Provisioning by Cargo Ship!
“Work smarter not harder” is a good motto. Our debacle to fly food to Tuamotus — ie. Sabrina’s supreme sherpa effort — was costly, tiring, and time consuming. It was time for something to change.
Challenges can catalyze new ideas. ‘Sometimes life gives you a good slap in the cheek in order to force you to shift gears’. That is actually the thesis of a book mentioned in the Hidden Brain podcast, called “Messy: the power of disorder to transform our lives” by Tim Harford (i think that’s the author’s name?) . He says that we try to avoid chaos & messiness in our lives because it causes inefficiency in our day-to-day (ie. screw up the day’s schedule). But sometimes that unfortunate curve-ball is just the chaotic disturbance we need to change our pre-set patterns and actually increase long term effectiveness.
That is what happened with out food provisioning situation, thanks to a series of “unfortunate curve balls”: 1. We ran out of fresh produce 2. The Maraamu winter storm prevented the cargo ship from delivering food 3. Sabrina’s mom was joining us so we were highly motivated to get fresh food 4. This opened our eyes and made us wonder, what are the other options?? How can this challenge make us better, more effective?
Instead of waiting for food to “hopefully” arrive in the store in Tuamotus, as we normally did, we decided to look into what the locals do: order directly from Tahiti. They make a bulk order every week or two, and supplement their needs at the local store when things are available. After asking locals what food suppliers they use, we called one up, setup an account, and made our first order.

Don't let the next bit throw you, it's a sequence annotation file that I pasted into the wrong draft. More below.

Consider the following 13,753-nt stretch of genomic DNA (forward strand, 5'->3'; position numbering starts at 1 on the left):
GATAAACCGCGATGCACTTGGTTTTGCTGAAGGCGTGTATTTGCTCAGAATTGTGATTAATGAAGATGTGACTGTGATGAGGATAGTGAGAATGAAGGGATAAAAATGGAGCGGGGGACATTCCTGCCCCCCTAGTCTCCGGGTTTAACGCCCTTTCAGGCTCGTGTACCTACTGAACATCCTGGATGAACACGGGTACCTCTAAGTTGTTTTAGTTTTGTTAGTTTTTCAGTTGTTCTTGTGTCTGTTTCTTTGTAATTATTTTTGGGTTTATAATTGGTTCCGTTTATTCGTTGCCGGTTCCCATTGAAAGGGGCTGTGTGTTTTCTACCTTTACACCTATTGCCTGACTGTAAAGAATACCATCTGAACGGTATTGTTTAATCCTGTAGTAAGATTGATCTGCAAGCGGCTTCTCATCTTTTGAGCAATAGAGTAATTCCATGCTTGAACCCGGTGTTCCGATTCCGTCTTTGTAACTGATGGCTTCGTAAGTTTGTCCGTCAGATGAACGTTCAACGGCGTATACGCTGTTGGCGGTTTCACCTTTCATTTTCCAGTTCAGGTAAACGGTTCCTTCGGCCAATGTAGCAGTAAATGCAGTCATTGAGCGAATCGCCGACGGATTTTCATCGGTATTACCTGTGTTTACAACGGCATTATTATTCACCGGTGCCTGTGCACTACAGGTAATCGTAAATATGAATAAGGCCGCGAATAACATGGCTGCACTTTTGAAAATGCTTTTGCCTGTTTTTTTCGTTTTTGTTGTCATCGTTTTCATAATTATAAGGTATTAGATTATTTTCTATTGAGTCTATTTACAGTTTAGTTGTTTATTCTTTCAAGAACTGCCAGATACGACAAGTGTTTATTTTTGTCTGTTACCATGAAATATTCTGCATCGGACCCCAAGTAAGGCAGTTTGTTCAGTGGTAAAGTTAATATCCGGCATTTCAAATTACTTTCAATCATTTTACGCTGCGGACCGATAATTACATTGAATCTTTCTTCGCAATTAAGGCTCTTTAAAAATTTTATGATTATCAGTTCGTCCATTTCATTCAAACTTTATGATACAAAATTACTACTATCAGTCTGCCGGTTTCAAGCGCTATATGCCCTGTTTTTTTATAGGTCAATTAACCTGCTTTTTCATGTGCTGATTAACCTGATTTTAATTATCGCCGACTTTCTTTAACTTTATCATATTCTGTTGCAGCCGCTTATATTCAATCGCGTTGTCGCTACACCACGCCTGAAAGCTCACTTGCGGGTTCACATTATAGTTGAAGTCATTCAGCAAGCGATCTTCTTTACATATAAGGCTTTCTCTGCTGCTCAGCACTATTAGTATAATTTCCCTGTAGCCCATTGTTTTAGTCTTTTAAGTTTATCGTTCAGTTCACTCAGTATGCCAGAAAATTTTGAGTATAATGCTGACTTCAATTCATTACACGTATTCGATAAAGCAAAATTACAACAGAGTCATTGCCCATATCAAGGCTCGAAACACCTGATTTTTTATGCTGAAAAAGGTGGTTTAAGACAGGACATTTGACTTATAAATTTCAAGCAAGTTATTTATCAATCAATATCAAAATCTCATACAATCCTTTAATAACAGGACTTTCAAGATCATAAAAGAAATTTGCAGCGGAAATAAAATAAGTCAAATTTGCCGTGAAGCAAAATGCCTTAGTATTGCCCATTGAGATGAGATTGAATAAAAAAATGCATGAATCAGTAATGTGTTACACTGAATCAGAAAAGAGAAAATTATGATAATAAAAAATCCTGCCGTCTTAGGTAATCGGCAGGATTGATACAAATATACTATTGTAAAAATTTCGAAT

“How much is 2 kilograms of carrots? Is 1/5 kilogram of parsley too much??” Sabrina asked. We were ordering food by weight, which is not very intuitive to us. We wrestled with the order for days, but once we finalized it, all we had to do is pick it up when the cargo ship arrived.
The order was paid on a Friday, shipped on Monday, and arrived by Wednesday morning. “We were wondering who this Aldebaran was” said the Cobia cargo ship attendant, as he showed us our pile of 6 boxes. Wow, here was our food! We hastily took everything back to the boat, and laid it out on the bench to “sweat out”, ie. Release condensation built up from the items being in a refrigerated hold in the ship for 48hrs. Now was the job of actually putting things away with our limited cold storage…
How much was the cost of this pile of fresh food cost, shipped 200 miles from Tahiti to Tuamotus? Submit your best guess below in the comments 🙂